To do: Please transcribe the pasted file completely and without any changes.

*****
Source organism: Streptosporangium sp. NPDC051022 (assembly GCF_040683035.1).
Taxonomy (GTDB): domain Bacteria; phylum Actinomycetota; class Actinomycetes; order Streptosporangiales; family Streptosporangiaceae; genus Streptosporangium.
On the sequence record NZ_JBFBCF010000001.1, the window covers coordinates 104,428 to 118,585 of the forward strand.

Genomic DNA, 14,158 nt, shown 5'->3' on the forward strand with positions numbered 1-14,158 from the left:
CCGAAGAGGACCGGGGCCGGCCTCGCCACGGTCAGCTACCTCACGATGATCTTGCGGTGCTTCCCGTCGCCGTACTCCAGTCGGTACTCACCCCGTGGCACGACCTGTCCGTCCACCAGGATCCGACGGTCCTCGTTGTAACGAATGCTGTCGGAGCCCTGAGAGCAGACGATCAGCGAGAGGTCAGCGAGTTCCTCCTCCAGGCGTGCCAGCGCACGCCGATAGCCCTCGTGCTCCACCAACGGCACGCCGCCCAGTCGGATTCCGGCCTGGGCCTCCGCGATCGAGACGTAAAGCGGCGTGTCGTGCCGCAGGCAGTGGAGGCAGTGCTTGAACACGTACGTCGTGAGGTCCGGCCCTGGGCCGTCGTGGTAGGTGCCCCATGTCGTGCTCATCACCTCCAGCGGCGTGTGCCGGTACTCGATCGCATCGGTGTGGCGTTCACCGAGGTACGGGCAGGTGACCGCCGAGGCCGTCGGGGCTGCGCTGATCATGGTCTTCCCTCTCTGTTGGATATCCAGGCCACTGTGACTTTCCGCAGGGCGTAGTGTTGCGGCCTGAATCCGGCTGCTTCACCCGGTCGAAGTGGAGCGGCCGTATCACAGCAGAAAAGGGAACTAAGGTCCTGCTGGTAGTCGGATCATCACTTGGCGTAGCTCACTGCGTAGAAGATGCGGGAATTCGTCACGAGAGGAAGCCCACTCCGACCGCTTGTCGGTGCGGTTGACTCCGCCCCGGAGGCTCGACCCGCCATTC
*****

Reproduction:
Source organism: Streptosporangium sp. NPDC051022 (assembly GCF_040683035.1).
Taxonomy (GTDB): domain Bacteria; phylum Actinomycetota; class Actinomycetes; order Streptosporangiales; family Streptosporangiaceae; genus Streptosporangium.
On the sequence record NZ_JBFBCF010000001.1, the window covers coordinates 104,428 to 118,585 of the forward strand.

Genomic DNA, 14,158 nt, shown 5'->3' on the forward strand with positions numbered 1-14,158 from the left:
CCGAAGAGGACCGGGGCCGGCCTCGCCACGGTCAGCTACCTCACGATGATCTTGCGGTGCTTCCCGTCGCCGTACTCCAGTCGGTACTCACCCCGTGGCACGACCTGTCCGTCCACCAGGATCCGACGGTCCTCGTTGTAACGAATGCTGTCGGAGCCCTGAGAGCAGACGATCAGCGAGAGGTCAGCGAGTTCCTCCTCCAGGCGTGCCAGCGCACGCCGATAGCCCTCGTGCTCCACCAACGGCACGCCGCCCAGTCGGATTCCGGCCTGGGCCTCCGCGATCGAGACGTAAAGCGGCGTGTCGTGCCGCAGGCAGTGGAGGCAGTGCTTGAACACGTACGTCGTGAGGTCCGGCCCTGGGCCGTCGTGGTAGGTGCCCCATGTCGTGCTCATCACCTCCAGCGGCGTGTGCCGGTACTCGATCGCATCGGTGTGGCGTTCACCGAGGTACGGGCAGGTGACCGCCGAGGCCGTCGGGGCTGCGCTGATCATGGTCTTCCCTCTCTGTTGGATATCCAGGCCACTGTGACTTTCCGCAGGGCGTAGTGTTGCGGCCTGAATCCGGCTGCTTCACCCGGTCGAAGTGGAGCGGCCGTATCACAGCAGAAAAGGGAACTAAGGTCCTGCTGGTAGTCGGATCATCACTTGGCGTAGCTCACTGCGTAGAAGATGCGGGAATTCGTCACGAGAGGAAGCCCACTCCGACCGCTTGTCGGTGCGGTTGACTCCGCCCCGGAGGCTCGACCCGCCATTC